Another proposed amendment would have given the NDA a duty to commission, plan and develop nuclear power stations. This was heavily defeated after the Government argued that it would conflict with the NDA's key role in site clean-up and undermine public confidence in the new body.
Liberal Democrat peer Baroness Miller cited the "fiasco" with the new electricity trading arrangements as an example of Ofgem's "critical" influence on sustainable development.
For the Government, Lord Whitty argued unsuccessfully that the issue had been the subject of "extensive consultation" before the White Paper. He claimed that removing "the priority that [Ofgem] has afforded to the economic interests of consumers present and future" would be "confusing for [the regulator] and for those who deal with it."
Crucially, the amendment specifies that the report must cover progress towards domestic energy efficiency savings of 5mtC (million tonnes of carbon) by 2010 and 4mtC by 2020 - figures set out in the White Paper, but from which the Government has now retreated (see pp 45-46 ).
Lord Greenway claimed that the shipping and ports industries "were not properly consulted under round one of the offshore wind sites licences". He claimed that "the Government are hell-bent on rushing forward" to meet their renewables target for 2010.
Lord Higgins warned that "if we do not take fully into account the safety aspects, we shall almost be planning for a disaster, and not necessarily only one."
Baroness Miller argued that much of the problem stemmed from the Government's failure to come forward with a "long-promised" marine Bill (ENDS Report 350, p 44 ). "Without a spatial framework," she said, "it is very difficult to balance the competing demands of renewable energy, commercial shipping and even recreational yachting."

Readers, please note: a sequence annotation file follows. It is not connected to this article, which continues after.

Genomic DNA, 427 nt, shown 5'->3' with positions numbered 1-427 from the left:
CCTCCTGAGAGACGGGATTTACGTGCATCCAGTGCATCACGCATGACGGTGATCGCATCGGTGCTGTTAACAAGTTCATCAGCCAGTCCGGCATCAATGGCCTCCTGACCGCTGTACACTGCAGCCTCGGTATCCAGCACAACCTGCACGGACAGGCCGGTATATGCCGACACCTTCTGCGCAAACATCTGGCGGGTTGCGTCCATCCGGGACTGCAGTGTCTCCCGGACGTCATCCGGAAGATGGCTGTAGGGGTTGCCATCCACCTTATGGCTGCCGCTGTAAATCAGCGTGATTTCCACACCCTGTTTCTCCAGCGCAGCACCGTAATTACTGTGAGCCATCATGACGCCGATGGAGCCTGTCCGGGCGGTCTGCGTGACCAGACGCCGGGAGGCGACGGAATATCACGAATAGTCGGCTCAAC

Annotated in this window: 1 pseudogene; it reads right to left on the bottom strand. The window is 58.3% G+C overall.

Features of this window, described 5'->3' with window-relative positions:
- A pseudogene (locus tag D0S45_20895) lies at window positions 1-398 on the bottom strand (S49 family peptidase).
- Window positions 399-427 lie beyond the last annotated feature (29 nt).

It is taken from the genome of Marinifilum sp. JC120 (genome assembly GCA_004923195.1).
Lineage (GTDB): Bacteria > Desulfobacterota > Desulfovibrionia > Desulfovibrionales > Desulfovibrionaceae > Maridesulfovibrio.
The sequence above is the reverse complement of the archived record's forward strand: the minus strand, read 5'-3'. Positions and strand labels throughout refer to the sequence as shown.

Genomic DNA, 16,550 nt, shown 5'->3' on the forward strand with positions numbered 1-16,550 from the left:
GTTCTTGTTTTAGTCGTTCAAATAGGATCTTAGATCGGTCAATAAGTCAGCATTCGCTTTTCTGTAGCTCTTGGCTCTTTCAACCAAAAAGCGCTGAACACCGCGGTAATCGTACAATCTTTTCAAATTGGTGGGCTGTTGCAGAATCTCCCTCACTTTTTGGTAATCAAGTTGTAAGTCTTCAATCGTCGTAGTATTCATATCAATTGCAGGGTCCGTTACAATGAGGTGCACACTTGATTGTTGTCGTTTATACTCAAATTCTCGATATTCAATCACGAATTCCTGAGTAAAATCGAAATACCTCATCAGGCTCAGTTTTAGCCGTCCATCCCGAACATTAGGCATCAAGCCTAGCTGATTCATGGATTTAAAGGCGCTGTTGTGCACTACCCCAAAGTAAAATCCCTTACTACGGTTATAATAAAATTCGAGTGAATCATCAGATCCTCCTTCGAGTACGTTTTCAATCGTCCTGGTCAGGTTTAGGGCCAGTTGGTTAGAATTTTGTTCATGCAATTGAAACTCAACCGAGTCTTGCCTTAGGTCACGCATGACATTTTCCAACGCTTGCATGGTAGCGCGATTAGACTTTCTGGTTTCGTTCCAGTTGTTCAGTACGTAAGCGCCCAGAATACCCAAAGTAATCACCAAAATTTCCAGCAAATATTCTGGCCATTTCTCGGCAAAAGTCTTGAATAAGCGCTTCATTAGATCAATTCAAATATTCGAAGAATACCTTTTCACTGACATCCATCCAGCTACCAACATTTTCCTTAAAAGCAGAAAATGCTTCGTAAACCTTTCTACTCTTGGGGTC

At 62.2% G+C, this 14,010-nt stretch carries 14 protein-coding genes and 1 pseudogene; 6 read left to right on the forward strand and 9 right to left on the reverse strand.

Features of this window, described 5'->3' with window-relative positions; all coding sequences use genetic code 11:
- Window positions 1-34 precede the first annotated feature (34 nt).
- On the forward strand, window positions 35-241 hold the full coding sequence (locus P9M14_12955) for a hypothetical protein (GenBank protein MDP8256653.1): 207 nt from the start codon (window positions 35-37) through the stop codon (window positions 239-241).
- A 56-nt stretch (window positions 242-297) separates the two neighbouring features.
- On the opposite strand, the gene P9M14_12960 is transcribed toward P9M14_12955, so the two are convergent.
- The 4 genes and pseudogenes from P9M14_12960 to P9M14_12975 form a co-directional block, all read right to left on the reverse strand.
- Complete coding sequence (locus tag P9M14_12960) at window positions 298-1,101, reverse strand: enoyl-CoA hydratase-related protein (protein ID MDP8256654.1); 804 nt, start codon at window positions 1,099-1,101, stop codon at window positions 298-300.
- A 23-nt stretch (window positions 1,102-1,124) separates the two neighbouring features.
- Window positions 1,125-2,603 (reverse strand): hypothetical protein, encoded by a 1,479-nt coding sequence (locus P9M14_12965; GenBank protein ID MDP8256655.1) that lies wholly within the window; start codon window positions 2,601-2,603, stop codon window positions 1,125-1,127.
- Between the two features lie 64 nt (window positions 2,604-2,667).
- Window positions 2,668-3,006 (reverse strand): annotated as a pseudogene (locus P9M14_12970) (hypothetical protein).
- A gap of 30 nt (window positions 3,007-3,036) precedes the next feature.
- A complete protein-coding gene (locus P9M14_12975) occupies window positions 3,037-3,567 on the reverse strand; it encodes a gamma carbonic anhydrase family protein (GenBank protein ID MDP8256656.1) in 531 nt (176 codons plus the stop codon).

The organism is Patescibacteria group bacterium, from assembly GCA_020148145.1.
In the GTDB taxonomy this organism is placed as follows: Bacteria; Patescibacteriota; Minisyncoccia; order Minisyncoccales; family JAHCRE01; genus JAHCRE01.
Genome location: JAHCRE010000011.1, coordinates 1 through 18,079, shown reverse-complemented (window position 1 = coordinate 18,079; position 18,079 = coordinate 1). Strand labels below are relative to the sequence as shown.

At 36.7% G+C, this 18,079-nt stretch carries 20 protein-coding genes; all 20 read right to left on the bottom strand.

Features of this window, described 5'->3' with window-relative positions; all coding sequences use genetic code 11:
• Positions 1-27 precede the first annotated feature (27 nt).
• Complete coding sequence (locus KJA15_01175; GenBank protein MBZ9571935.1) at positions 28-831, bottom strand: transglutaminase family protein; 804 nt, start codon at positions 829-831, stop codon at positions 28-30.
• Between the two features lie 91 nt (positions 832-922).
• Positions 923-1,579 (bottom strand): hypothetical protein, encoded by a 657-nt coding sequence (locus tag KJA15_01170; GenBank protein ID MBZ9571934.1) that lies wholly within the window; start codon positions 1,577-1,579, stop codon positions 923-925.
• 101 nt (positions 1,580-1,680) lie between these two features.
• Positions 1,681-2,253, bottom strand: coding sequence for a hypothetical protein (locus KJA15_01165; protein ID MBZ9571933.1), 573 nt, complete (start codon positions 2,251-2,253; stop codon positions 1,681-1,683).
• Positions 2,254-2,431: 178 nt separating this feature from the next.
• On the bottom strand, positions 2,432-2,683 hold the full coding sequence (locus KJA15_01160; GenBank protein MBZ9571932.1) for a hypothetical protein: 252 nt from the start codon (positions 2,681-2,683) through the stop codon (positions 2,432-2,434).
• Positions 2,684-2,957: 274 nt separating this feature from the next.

In response, Government spokesman Lord Davies of Oldham stressed that it "will not permit the location of offshore renewable energy installations where they would put at risk the safety of navigation." He defended developers' ability to win consent via the Transport and Works Act 1992 - which some peers claimed allowed safety concerns to be bypassed.
Peers proposed a dozen or so amendments seeking to reassure the shipping industry. Several were passed, including a requirement that installations may not be established "where interference may be caused to the use of recognised sea lanes essential to international navigation", and a requirement for the cumulative effects on safety of navigation to be taken fully into account.
Lord Higgins argued that no licences for offshore wind farms should be granted until the impact on radar, radio and electronic navigation equipment had been fully investigated. In response, Government spokesman Lord Davies of Oldham promised that such a study will be carried out "as a priority".
In the Commons, Industry Secretary Patricia Hewitt confirmed that the Government intend to "retain the substance" of the new clauses on interference with recognised sea lanes and cumulative effects.
Concerns over the impact of offshore wind farms on shipping were also addressed in an inquiry by the House of Commons Transport Committee in late April. The industry is already under pressure from concerns over its potential impact on birds (ENDS Report 350, pp 10-11 ).
A Government amendment provides for full mutual recognition of renewables obligation certificates (ROCs) in Great Britain and Northern Ireland. The Province intends to implement an obligation next year.
Another Government amendment aims to reduce the likelihood of future shortfalls in the obligation's "buy-out fund". Last year, the collapse of energy supplier TXU left a £23 million hole in the fund - depressing the ROC price and denting investor confidence.
The amendment allows the Government to introduce shorter obligation periods, so reducing exposure from late or non-payment. It plans to consult on the details this year. However, peers voted against a Tory amendment designed to prevent suppliers defaulting on their payments.